Gingrich walks back Sotomayor "racist" comment

The former House speaker tries to explain away his remark, but has the damage already been done?

By Alex Koppelman

Published June 3, 2009 2:30PM (EDT)

Good news, everyone: Judge Sonia Sotomayor, President Obama's pick for the Supreme Court, isn't a racist after all.

This according to former House Speaker Newt Gingrich, who had earlier, on Twitter, written, "Imagine a judicial nominee said 'my experience as a white man makes me better than a latina woman' new racism is no better than old racism," and then followed up with "White man racist nominee would be forced to withdraw. Latina woman racist should also withdraw."

Now, in a piece for Human Events, Gingrich writes:

My initial reaction was strong and direct -- perhaps too strong and too direct. The sentiment struck me as racist and I said so. Since then, some who want to have an open and honest consideration of Judge Sotomayor’s fitness to serve on the nation’s highest court have been critical of my word choice.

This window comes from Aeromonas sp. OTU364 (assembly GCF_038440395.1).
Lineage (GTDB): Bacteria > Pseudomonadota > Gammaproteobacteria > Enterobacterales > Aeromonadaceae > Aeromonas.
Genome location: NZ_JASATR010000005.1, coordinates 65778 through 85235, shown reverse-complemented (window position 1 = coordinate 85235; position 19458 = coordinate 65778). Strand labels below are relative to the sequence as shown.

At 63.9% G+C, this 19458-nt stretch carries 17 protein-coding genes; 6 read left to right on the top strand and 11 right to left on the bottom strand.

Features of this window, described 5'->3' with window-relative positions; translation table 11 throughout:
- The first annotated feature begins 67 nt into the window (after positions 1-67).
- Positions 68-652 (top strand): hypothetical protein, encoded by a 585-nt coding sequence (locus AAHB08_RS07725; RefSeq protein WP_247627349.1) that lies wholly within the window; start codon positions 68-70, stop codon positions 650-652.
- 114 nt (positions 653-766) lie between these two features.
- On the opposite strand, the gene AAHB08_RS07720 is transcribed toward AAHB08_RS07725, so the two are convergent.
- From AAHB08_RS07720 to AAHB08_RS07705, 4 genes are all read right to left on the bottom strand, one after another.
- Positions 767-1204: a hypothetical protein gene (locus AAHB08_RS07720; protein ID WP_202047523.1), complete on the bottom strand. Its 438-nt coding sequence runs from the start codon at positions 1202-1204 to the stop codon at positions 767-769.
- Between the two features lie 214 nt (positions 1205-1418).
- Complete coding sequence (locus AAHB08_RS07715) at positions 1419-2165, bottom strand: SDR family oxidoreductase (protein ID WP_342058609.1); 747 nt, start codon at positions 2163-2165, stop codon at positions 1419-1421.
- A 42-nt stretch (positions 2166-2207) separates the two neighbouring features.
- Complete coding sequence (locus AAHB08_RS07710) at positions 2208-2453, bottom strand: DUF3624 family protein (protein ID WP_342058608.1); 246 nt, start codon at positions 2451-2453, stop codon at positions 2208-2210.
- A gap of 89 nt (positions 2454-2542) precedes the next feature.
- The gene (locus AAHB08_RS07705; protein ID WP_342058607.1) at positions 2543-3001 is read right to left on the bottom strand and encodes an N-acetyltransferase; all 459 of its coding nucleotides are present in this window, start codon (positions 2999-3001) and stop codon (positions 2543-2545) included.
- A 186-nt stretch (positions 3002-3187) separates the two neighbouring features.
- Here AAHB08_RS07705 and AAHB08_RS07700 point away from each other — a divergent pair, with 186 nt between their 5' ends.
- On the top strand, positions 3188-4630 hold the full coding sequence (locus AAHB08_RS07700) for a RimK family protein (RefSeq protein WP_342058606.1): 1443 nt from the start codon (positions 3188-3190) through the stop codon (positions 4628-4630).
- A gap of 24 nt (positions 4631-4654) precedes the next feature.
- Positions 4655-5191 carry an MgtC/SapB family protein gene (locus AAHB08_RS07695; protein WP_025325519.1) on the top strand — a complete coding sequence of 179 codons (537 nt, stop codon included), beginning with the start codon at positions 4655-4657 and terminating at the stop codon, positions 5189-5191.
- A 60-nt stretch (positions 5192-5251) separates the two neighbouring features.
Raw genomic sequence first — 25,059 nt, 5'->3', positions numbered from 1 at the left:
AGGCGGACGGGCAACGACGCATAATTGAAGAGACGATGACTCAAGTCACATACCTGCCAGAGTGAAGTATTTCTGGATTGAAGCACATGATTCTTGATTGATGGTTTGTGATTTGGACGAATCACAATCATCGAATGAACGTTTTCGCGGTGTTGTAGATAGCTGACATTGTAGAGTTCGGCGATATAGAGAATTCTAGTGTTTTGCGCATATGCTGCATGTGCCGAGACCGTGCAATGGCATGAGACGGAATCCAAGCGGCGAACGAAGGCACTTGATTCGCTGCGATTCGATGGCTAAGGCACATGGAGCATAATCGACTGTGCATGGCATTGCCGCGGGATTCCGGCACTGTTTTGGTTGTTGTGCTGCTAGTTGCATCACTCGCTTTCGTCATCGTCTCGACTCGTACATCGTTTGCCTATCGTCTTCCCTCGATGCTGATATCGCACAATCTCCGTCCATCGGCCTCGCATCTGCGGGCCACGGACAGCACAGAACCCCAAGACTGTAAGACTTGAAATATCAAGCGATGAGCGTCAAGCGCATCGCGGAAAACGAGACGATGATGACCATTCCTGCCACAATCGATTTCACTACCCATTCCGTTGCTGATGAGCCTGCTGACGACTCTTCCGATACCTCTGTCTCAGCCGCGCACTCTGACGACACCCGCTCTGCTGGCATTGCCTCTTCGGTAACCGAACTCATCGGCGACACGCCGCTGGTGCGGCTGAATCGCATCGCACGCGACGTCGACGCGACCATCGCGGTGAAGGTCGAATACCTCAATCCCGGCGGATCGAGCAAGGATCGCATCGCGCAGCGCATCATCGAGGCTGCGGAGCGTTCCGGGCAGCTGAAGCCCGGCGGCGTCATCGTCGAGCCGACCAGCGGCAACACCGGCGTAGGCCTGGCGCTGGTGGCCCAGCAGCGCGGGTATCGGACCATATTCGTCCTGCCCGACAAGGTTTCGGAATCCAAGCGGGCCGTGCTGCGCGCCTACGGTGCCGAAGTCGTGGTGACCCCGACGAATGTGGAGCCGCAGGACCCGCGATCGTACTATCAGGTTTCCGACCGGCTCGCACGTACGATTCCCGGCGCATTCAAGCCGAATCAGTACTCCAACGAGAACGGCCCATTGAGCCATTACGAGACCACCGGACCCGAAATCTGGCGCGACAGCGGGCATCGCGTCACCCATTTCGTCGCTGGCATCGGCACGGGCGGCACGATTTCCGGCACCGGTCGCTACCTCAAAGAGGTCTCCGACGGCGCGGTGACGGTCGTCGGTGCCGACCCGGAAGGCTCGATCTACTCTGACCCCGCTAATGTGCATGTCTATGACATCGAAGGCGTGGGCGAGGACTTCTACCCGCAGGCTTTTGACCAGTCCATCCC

With these critics who want to have an honest conversation, I agree. The word “racist” should not have been applied to Judge Sotomayor as a person, even if her words themselves are unacceptable (a fact which both President Obama and his Press Secretary, Robert Gibbs, have since admitted).

Later in the piece, Gingrich says he wants to turn the discussion about Sotomayor's nomination into one about judicial impartiality. Thing is, it's probably too late to change course now. Gingrich and others, like Rush Limbaugh, have set the tone for the Republican response to Sotomayor -- and it's often been an ugly tone. They'll have trouble putting the genie back in the bottle now.

Alex Koppelman

Alex Koppelman is a staff writer for Salon.

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